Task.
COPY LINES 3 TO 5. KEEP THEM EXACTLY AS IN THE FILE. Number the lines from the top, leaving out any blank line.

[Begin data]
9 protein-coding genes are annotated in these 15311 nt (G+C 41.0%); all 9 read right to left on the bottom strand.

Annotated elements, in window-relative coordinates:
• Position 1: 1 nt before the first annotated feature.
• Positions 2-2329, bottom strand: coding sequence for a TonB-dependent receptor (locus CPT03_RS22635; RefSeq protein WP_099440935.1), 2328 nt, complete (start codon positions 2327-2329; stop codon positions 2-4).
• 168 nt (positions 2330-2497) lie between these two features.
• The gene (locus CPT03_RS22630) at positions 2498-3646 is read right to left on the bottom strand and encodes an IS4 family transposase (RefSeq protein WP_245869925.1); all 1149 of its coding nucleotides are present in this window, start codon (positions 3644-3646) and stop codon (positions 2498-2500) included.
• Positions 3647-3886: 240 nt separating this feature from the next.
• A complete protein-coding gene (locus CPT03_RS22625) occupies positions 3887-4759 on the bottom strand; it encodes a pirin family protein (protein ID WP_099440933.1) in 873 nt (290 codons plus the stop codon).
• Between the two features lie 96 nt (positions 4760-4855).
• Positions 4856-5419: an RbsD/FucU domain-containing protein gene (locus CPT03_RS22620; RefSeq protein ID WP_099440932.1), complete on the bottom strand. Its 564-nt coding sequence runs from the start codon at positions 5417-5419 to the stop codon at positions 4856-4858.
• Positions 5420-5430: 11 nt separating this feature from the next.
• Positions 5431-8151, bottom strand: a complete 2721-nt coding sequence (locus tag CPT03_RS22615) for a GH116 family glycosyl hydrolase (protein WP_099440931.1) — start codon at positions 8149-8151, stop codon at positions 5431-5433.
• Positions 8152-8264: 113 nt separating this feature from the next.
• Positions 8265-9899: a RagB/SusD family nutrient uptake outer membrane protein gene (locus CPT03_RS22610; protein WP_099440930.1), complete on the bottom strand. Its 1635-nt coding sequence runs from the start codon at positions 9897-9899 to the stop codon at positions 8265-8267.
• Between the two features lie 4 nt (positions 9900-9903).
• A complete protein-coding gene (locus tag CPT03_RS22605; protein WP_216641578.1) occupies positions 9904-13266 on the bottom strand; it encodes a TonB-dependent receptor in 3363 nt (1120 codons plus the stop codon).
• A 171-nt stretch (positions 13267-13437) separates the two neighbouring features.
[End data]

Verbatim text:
• Position 1: 1 nt before the first annotated feature.
• Positions 2-2329, bottom strand: coding sequence for a TonB-dependent receptor (locus CPT03_RS22635; RefSeq protein WP_099440935.1), 2328 nt, complete (start codon positions 2327-2329; stop codon positions 2-4).
• 168 nt (positions 2330-2497) lie between these two features.